The Commonwealth Bank is fighting new claims of unethical and unscrupulous behaviour, this time in its life insurance business, CommInsure, as Australia’s biggest bank is still trying to repair the damage caused by its financial planning division.
CommInsure has been accused of delaying payouts in the hope that policyholders will die before a claim is settled.
The astonishing claims of the tactics used by CommInsure in order to deny claims from sick and dying policyholders have some MPs calling for a royal commission into the new scandal for the bank just two years after it faced a Senate inquiry into the actions of its financial planners.
The bank looks set to face a new Senate inquiry as well as fresh investigations by the corporate regulator, ASIC.
Assistant treasurer Kelly O’Dwyer told the ABC’s AM program that the allegations were “deeply shocking and deeply concerning”.
“There will be a Senate inquiry,” O’Dwyer said.
“We need to look at whether this is systemic and wider than CommInsure and ASIC will be looking at this too.
“We need to get to the bottom of the facts.”
Labor’s financial services minister spokesperson, Jim Chalmers, said the government should look at holding a royal commission into the issue.
Commonwealth Bank CEO Ian Narev spoke to ABC TV’s “Four Corners”, arguing that in the wake of the financial planning scandal, the bank has focused on improving its ethics. He said the allegations against CommInsure did not fit with the bank’s approach and apologised to the policyholders, saying he would meet personally with them to hear their stories.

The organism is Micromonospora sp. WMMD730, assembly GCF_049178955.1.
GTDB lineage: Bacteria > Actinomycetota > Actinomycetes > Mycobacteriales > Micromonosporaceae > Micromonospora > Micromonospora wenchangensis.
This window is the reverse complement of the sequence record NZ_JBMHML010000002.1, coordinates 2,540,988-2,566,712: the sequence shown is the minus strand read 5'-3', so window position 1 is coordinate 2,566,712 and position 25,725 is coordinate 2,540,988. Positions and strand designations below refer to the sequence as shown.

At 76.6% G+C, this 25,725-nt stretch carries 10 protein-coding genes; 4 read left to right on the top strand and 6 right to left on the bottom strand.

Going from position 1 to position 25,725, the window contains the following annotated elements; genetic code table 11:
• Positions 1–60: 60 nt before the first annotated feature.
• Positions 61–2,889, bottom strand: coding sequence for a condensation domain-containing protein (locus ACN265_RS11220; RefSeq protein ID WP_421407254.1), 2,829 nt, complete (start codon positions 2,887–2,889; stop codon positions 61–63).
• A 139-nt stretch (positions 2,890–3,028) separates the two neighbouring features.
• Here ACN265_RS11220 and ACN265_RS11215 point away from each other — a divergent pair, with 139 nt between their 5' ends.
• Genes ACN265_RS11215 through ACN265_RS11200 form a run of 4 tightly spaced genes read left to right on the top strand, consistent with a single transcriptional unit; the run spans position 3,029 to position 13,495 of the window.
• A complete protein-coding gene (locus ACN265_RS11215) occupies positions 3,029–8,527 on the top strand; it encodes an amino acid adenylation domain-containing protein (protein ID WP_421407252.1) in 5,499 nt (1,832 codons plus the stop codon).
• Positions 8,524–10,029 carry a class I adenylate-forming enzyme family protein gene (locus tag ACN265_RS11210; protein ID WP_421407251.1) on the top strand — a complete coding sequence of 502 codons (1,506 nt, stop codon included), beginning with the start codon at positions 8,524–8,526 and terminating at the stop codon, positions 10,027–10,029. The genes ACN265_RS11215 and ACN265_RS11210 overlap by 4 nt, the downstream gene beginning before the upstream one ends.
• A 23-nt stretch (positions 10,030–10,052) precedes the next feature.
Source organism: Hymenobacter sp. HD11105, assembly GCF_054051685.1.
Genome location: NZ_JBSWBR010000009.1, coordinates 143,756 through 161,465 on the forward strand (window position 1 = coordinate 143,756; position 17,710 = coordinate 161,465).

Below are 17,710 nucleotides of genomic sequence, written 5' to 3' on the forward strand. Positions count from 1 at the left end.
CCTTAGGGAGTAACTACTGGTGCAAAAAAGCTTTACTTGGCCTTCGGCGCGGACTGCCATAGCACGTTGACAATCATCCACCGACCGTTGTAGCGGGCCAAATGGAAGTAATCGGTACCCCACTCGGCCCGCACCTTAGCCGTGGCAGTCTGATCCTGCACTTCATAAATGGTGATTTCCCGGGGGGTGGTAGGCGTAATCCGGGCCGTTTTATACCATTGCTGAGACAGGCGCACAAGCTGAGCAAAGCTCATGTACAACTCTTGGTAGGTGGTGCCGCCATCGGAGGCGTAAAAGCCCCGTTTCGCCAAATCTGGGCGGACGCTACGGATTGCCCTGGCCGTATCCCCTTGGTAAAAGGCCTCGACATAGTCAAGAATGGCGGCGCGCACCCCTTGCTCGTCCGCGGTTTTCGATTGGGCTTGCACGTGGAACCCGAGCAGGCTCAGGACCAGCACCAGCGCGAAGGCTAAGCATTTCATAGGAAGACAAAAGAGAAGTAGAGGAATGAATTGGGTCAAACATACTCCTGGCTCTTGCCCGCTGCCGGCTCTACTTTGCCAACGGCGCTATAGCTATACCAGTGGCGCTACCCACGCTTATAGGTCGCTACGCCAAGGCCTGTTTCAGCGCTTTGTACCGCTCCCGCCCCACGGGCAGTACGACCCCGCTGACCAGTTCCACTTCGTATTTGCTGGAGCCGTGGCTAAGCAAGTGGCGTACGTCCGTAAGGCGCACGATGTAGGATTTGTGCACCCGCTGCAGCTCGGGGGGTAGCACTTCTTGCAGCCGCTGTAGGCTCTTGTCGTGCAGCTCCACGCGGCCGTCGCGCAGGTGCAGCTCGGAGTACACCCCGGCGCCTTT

He said the responses to claims “has not been good enough”.
“Four Corners” detailed allegations by CommInsure’s former chief medical officer, Dr Benjamin Koh, that insurers pressured doctors to change medical opinions in order to deny payouts, that medical files went missing and outdated medical definitions were used to deny claims.
Dr Koh said he repeatedly tried to raise his concerns with senior managers at CommInsure, and even went to the insurer’s board, but he was dismissed in August 2015, after less than two years in the role, for breaching the company’s IT policy by emailing records to a personal account.
Koh said he did it because files were going missing and he’d tried repeatedly and unsuccessfully to have the matter investigated before taking it to the board.
He told journalist Adele Ferguson that legitimate claims were denied in a systematic fashion in order to boost CommInsure’s profitability, including pressuring doctors to change their reports.
“They were quite blatant about it … ‘can you please change it or delete it so that we can go to someone else to provide another opinion that’s more favourable’,” Koh told “Four Corners”.
The program looked at four cases, including two instances where medical opinions were used by the CBA to dismiss staff on medical grounds, but when they lodged claims for ill health, CommInsure used the same reports to deny the payouts. In one instance, the bank’s chief doctor signed the reports used to both dismiss the employee and deny the claim.
Matthew Attwater was an award-winning CBA customer services representative, but was “medically retired” suffering from PTSD after the bank received a psychiatric report that said he was not fit for work.
After he lodged a claim for total and permanent disability, CommInsure denied the claim arguing the same report showed he was still able to work.